Two of the interesting differentially expressed genes, ecmF and dgcA, were chosen for additional analysis from the induced-gene list (Fig. 2C; Table S2).

gtaG is required for ecmF expression

ecmF encodes a putative cellulose-binding extracellular matrix protein. It has been characterized as a cell-type-specific marker gene (Maeda et al., 2003) and a putative transcriptional target of Dd-STATa, but its function is unknown because an ecmF-knockout mutation has no obvious phenotype (Shimada et al., 2004). Our RNA-seq data showed that ecmF mRNA accumulates during late development, peaking at 20 h in the wild type, whereas it was barely detectable in the gtaG mutant (Fig. 3A). Furthermore, ecmF mRNA accumulates preferentially in PST-A cells (Maeda et al., 2003; Shimada et al., 2004), similar to gtaG, so it might be a direct target of the GtaG transcription factor activity. To test that possibility, we generated a reporter construct in which the ecmF promoter was fused to the E. coli β-galactosidase gene (ecmF/lacZ), and transformed it into D. discoideum cells. As a control, we chose ecmA because it did not exhibit differential expression between the wild type (AX4) and the gtaG mutant in the RNA-seq data (Fig. 3A). In addition, the ecmA/lacZ reporter labels most of the prestalk cells (Early et al., 1993). We found that ecmF/lacZ activity in the wild type was specific to PST-A cells at the finger stage, and that it localized to the elongating stalk tube at early culmination and to the anterior part of the stalk at late culmination (Fig. 3B), nearly identical to the published RNA in situ hybridization pattern of ecmF expression (cDNA clone SLF308 in Maeda et al., 2003; Shimada et al., 2004). This finding suggests that the reporter construct faithfully represents the promoter activity. In the gtaG background, ecmF/lacZ expression was undetectable by performing X-gal staining in gtaG fingers. In rare cases, where aberrant culmination took place, we observed light staining at the very end of the tips (Fig. 3C), suggesting that GtaG is required for proper ecmF expression, especially in the elongating stalk tube and stalk cells at culmination. In the control experiments, we found no obvious difference between the wild type and the mutant regarding the spatial pattern of ecmA/lacZ expression (Fig. 3D,E) and ecm0/lacZ expression (Fig. 3F,G), suggesting that the gtaG mutation does not have a wholesale effect on the function of prestalk cells, PST-A cells, PST-O cells and some of the ALCs. To quantify these findings, we measured the catalytic activity of β-galactosidase in the reporter strains. The results shown in Fig. 3J support the spatial information – ecmF expression is greatly dependent on gtaG whereas ecmA expression is independent. Moreover, we also examined the effect of GtaG function on PST-B cells. In the RNA-seq data, the PST-B marker gene ecmB was expressed normally until 16 h of development in the gtaG mutant, but it was significantly underexpressed at later time points (Fig. 3A). X-gal staining fingers that were developing at 16 h also showed no obvious difference between the wild type and the mutant regarding the spatial pattern of ecmB/lacZ expression (Fig. 3H,I).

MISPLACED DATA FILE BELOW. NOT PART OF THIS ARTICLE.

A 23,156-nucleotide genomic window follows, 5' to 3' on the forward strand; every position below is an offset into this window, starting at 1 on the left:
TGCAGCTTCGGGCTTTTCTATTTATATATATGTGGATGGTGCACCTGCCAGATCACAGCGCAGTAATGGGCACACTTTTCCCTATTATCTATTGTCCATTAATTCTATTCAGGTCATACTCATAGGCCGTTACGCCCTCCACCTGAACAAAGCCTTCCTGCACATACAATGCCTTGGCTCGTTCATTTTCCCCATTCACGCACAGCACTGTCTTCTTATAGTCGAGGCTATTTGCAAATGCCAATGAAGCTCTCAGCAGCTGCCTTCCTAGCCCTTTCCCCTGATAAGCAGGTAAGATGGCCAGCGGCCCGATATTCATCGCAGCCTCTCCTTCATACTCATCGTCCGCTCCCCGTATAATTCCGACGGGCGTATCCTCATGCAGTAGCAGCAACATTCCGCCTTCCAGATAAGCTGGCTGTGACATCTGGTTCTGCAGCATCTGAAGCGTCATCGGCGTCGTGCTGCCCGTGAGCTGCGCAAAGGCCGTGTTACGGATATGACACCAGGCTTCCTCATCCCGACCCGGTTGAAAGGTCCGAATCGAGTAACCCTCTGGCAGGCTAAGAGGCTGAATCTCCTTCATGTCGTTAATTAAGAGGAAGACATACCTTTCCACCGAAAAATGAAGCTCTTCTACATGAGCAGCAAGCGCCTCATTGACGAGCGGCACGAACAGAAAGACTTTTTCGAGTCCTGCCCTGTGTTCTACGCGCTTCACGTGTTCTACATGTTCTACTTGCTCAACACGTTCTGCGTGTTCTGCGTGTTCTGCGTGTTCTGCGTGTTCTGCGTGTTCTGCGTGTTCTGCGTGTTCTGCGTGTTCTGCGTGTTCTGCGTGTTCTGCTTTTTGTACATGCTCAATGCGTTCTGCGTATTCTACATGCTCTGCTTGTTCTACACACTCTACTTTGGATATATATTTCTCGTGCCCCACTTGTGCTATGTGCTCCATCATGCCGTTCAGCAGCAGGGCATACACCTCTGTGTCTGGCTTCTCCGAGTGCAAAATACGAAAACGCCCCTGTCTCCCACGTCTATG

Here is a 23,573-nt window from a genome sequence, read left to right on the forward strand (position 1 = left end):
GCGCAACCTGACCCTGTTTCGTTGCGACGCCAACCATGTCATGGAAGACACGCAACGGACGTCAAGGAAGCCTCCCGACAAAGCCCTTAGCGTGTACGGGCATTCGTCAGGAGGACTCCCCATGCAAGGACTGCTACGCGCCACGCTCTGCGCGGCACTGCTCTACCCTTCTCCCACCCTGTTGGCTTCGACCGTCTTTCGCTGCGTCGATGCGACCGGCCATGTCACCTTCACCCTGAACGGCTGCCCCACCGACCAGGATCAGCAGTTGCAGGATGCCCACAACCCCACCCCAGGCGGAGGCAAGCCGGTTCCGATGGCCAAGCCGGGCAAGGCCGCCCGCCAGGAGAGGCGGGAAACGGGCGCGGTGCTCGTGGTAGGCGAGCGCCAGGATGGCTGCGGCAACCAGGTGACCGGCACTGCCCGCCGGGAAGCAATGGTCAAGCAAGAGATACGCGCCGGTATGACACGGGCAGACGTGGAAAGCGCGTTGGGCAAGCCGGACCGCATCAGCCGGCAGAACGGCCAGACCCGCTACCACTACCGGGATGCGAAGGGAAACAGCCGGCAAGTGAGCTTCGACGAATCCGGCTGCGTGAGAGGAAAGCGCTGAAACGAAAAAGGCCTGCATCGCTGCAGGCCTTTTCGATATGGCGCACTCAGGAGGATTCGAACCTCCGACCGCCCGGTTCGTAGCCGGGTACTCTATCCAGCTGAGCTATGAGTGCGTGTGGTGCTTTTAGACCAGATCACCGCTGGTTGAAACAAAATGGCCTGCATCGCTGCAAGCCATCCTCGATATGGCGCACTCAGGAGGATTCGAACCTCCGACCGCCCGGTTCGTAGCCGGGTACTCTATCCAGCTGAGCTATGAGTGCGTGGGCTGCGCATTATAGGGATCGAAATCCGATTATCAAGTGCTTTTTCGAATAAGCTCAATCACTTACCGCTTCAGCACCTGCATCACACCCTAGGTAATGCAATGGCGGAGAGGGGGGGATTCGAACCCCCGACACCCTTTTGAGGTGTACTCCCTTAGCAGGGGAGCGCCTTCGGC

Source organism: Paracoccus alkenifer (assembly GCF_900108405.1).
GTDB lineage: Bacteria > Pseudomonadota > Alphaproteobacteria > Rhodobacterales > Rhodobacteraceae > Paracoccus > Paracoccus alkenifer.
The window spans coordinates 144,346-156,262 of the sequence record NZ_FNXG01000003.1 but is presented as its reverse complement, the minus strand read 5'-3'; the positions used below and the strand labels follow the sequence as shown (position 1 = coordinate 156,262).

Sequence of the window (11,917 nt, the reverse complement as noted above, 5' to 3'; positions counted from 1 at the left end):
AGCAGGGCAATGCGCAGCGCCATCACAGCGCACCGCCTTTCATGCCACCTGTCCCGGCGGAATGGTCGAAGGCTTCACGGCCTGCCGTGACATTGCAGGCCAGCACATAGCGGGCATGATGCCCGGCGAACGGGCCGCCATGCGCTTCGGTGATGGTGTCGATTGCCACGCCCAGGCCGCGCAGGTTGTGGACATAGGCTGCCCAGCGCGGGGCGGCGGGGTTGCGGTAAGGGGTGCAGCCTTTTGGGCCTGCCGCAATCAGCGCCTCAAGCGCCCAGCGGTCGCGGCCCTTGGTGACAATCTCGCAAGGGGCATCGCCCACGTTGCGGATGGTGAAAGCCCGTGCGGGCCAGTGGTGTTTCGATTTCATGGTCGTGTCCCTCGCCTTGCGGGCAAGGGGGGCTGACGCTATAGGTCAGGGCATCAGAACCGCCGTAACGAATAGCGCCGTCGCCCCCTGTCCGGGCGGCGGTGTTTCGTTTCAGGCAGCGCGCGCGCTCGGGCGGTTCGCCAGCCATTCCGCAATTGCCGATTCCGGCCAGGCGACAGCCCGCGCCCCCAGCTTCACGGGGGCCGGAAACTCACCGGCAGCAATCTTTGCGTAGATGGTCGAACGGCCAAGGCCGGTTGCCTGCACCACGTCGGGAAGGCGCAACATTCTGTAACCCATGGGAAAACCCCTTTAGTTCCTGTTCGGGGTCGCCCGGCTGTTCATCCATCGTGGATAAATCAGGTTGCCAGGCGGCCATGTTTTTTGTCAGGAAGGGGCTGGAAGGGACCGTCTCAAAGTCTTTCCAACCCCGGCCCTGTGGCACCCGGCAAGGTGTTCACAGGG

Fig. 3.

The gtaG gene is required for PST-A cell differentiation. (A) We obtained data from the RNA-seq experiments in Fig. 2 and plotted the standardized mRNA abundance (y-axis) of ecmF (left panel), ecmA (middle panel) and ecmB (right panel) in the wild type (WT; AX4, blue and light blue) and in the gtaG mutant (red and magenta) as a function of developmental time (hours, x-axis). The solid and dotted lines represent two biological replications as indicated. (B–I) We used strains carrying the prestalk marker ecmF/lacZ, which labels PST-A cells, the prestalk marker ecmA/lacZ, which labels most of the prestalk cells, the PST-O marker ecmO/lacZ, or the PST-B marker ecmB/lacZ. We developed the cells on nitrocellulose filters to monitor β-galactosidase activity. We fixed developmental structures and stained them with X-gal. (B) Spatial expression of ecmF/lacZ in wild type (AX4) at the finger stage and in progressive stages of culmination (from left to right). Arrowheads indicate weak X-gal staining. (C) Spatial expression of ecmF/lacZ in mutant (gtaG) at the finger stage and in progressive stages of aberrant culmination. Arrowheads indicate weak X-gal staining in the later developing structures. An asterisk indicates the long-exposure images of gtaG finger and culminant stages. (D) ecmA/lacZ in wild type (AX4); (E) ecmA/lacZ in mutant (gtaG) fingers. (F) ecmO/lacZ in wild type (AX4); (G) ecmO/lacZ in mutant (gtaG) fingers. (H) ecmB/lacZ in wild type (AX4); (I) ecmB/lacZ in mutant (gtaG) fingers. Scale bar: 0.2 mm. (J) We lysed the cells after 19 h of development and measured enzyme activity by performing the ONPG assay to compare promoter activity between the strains. Different y-axes are shown because the promoter strengths are vastly different. The left y-axis describes the ecmF/lacZ strain, and the right y-axis describes the ecmA/lacZ strain. In both cases, the wild type (AX4) is shown in blue and the mutant (gtaG) in red. The data are the means±s.e.m. of two independent clonal strains, each done in three independent replicates.

Fig. 3.